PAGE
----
Tilly Day: Er, 'Laugh it Off'.
Sidney Cole: 'Laugh it Off'. You had a story about it being the only film...

Tilly Day: Oh yes. War had broken out then, it was September the 5th and the cinemas were shut - oh everything was shut. The shops were shut, oh the lot. And everybody wanted to know, where was this one film being made? So they said, "Oh, we'll tell you what we'll do, let's 'phone Tilly Day, because she's sure to have the only film."

[SC chuckles].

Tilly Day: And they 'phoned me and I was! They 'phoned my Mother and I was, on 'Laugh it Off'. And of course they were all opened later, sort of thing.

Sidney Cole: Yeah, where was that?
Tilly Day: Um, Walton-on-Thames.
Sidney Cole: Walton-on-Thames, hmm.
Alan Lawson: Um, Sid Stone's there on the edit, on that crew...Sidney Cole: Oh, he was the editor, was he?

Tilly Day: Yes, he was the editor.
Alan Lawson: He's there, yeah.
Sidney Cole: Is he there somewhere near you?
Alan Lawson: Yes, in the front, in the front here somewhere - there he is.Sidney Cole: Ah ha, ah yes, I know, he was quite young then, wasn't he?Tilly Day: Oh yes.
Sidney Cole: Who else was in it, apart from Trinder?
Tilly Day: Oh Jean Colin...
Sidney Cole: Oh yes!
Tilly Day: She was, in it. And um - can't remember anybody...
Alan Lawson: Who directed it?
Tilly Day: John Baxter surely?
Sidney Cole: There he is, there's John.
Tilly Day: Yes, John Baxter.
Sidney Cole: John Baxter, with his glasses and his round face.
Tilly Day: Yes, John Baxter.
Sidney Cole: Yes, yeah...
Tilly Day: He directed it.

Alan Lawson: Now we've come back into the war years.

Sidney Cole: Ah yes, here we are, gosh! Right, what is that, Tilly? Where is that?

Tilly Day: Ah. We were on Bure Island then...

Sidney Cole: Ah ha?

Tilly Day: And I was in civvy street. Cecil Dickson was there. Tommy - sound?

Sidney Cole: Tommy Otter?

Tilly Day: No, Tommy somebody, who was on the sound. And, we were on this island. I don't know whether you know Bure Island, do you?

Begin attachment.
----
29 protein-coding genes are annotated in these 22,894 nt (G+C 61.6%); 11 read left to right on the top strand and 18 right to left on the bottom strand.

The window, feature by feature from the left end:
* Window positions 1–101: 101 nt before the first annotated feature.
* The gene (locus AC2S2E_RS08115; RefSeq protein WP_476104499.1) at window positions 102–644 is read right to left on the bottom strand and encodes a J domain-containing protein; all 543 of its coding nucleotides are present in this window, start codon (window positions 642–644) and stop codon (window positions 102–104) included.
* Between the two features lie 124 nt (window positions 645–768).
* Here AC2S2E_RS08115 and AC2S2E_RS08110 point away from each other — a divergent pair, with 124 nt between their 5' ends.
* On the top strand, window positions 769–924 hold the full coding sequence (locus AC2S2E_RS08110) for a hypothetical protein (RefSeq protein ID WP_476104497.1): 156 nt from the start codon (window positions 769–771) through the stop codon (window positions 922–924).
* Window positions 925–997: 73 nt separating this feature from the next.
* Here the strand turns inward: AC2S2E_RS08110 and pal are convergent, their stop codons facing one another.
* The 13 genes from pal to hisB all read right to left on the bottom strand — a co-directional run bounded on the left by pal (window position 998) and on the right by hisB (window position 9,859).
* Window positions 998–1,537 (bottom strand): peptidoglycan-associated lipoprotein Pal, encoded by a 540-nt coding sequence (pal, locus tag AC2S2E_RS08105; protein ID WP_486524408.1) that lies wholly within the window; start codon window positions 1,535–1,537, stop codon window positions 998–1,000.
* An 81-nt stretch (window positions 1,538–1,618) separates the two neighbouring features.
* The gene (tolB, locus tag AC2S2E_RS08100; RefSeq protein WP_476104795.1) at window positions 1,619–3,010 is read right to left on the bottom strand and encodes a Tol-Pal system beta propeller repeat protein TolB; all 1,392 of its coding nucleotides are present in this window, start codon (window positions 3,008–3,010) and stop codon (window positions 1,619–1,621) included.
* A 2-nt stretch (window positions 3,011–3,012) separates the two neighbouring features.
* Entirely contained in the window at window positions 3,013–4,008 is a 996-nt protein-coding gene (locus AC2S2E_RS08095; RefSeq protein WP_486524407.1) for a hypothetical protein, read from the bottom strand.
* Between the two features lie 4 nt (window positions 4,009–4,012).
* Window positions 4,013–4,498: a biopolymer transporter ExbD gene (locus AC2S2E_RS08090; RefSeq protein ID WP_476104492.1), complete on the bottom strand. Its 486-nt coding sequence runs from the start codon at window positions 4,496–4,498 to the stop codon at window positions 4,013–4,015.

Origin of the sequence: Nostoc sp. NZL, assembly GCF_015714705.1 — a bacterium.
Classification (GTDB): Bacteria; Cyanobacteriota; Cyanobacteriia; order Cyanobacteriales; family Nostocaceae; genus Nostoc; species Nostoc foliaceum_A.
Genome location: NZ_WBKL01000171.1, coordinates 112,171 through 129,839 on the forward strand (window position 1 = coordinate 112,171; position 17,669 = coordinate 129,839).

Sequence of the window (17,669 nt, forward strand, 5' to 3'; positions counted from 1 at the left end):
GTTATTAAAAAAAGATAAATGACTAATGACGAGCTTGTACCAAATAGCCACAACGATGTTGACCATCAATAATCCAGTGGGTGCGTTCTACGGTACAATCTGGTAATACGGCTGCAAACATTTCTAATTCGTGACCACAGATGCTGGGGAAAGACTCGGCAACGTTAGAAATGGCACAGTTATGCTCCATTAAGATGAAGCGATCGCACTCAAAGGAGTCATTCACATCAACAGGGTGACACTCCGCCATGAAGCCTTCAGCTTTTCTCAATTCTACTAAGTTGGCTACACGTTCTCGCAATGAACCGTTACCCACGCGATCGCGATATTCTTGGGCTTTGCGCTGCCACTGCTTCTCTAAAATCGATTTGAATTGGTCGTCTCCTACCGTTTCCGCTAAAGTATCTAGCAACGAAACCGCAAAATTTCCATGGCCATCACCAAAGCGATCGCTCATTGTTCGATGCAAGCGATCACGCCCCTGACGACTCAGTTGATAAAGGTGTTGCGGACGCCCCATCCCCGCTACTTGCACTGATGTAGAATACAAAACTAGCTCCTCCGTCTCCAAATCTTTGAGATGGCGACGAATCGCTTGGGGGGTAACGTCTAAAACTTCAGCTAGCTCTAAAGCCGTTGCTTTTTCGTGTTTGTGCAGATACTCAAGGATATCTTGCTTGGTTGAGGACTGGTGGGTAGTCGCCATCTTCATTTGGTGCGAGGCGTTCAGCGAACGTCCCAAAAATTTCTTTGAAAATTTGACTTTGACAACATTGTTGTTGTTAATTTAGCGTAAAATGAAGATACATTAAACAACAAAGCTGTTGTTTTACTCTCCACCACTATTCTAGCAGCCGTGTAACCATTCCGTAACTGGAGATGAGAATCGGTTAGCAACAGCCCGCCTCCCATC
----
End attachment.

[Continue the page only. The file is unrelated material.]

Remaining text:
Alan Lawson: Tommy - he was the sound mixer at Walton studios.Tilly Day: Yes, yes.
Sidney Cole: Ah, can't remember. It'll come back.
Tilly Day: But we were on Bure Island and... (there's Geoff Faithful).Sidney Cole: What were you making there, a war film?

Tilly Day: We did a film called 'Prepare for Ditching'[NB 'Ditching: Before and After'], and it was an Air Force film. We were allocated a crew, a crew that had been on - what do you call it? Exercise, on actual bombing...

Sidney Cole: Ah hmm.
Tilly Day: ...and they were put there for a rest. And we had this lot, and they had to find out,

they were trying to find out how to fold, in an envelope style, the er...

Alan Lawson: Rubber dinghy, wasn't it?

Sidney Cole: Rubber dinghy!

Tilly Day: The rubber dinghy, rubber dinghy, that was later to be let out, you see. But um, they couldn't find out how to do it!

[SC chuckles].

Tilly Day: And I said, "Well look, why don't you fold it like this?" And I did it like an envelope. And they said, "Oh, oh that's not bad" and they put it in, and they yanked it, and through that I got a Gold Leaf in the ATS, when I joined later

Sidney Cole: Oh, very good. Who's that? Looks familiar...Alan Lawson: Cecil Dickson!
Sidney Cole: No, no, it's a girl. Wait a minute, round face.Tilly Day: No, I don't know her.